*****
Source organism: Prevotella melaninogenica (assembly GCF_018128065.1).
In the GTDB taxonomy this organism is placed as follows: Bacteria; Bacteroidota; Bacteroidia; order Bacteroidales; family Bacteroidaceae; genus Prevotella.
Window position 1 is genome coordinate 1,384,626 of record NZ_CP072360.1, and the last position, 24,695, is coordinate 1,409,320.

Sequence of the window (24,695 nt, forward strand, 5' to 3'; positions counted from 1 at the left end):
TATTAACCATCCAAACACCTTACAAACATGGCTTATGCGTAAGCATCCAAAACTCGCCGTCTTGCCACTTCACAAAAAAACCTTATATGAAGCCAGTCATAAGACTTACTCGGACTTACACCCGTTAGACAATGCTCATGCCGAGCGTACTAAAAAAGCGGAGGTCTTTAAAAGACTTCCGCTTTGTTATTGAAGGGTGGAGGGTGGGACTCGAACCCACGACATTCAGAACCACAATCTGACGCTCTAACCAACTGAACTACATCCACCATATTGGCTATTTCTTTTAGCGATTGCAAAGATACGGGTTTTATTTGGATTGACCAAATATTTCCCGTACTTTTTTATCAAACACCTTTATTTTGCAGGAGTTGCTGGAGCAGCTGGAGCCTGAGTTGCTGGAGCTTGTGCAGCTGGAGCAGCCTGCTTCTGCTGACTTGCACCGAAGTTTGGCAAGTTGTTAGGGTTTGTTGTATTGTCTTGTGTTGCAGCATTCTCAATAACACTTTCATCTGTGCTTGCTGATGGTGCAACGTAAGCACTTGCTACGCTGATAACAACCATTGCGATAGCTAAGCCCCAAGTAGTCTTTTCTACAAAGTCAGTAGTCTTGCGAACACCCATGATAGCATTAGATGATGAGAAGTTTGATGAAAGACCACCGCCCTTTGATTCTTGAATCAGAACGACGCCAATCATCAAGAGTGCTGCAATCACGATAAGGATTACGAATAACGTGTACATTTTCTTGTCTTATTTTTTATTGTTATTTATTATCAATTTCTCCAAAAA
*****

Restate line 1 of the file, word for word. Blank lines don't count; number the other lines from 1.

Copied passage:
Source organism: Prevotella melaninogenica (assembly GCF_018128065.1).